Can you tell the difference between the corals and the plants? Look closely!
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Windows Original, adapted from Corel Photography
The Cnidaria phylum consists of animals with stinging cells called cnidoblasts. This includes corals, jellyfish, anemones and hydroids. Cnidarians do not have a head, and commonly look like a flower. The petals are actually tentacles which contain the cnidoblasts. There are over 9000 species living today.
Corals are often mistaken by amateurs to be plants. For example, the coral in the image are on the left, the right side is full of plants! In reality, there are both soft and hard corals, but all of them are animals. Hard corals form coral reefs, which serve as the base for important ecosystems. Without them, many marine animals would become extinct. Hard corals have two parts: a hard outer shell called a corallite, and soft tissues called polyps. Corals are so pretty that some people make reef aquariums.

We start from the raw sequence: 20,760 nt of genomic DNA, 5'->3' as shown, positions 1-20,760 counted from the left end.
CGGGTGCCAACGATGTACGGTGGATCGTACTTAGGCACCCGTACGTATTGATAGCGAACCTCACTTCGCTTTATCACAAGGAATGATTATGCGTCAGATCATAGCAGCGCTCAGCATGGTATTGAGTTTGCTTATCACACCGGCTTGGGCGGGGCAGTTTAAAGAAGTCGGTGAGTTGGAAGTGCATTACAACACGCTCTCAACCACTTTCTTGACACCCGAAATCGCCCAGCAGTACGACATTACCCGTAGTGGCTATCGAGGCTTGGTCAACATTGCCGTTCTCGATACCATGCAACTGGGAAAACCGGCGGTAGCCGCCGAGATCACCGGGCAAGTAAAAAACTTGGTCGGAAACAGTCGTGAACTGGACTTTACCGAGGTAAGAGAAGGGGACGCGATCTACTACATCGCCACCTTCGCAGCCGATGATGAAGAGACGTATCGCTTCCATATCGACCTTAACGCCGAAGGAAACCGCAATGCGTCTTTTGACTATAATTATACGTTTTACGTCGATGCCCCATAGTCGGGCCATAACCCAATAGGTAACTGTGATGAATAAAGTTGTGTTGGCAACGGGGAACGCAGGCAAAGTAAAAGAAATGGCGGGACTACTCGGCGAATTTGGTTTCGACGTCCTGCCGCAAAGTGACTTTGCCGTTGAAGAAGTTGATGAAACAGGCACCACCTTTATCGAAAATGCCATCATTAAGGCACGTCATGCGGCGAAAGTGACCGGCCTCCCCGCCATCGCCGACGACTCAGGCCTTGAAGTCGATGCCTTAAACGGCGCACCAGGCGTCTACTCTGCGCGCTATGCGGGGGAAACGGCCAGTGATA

Jellyfish are different from corals in that they can move around in the water. The typical jellyfish has a round, bowl-shaped top with tentacles handing down. Although they are very pretty, jellyfish should be avoided because their stings can be very dangerous. They come in a range of sizes, from a few inches to 3 feet. Flecker's Box-jelly is the largest jellyfish and also the most dangerous. It is responsible for hundreds of deaths.
Shop Windows to the Universe Science Store!Traveling Nitrogen
is a fun group game appropriate for the classroom. Players follow nitrogen atoms through living and nonliving parts of the nitrogen cycle. For grades 5-9.
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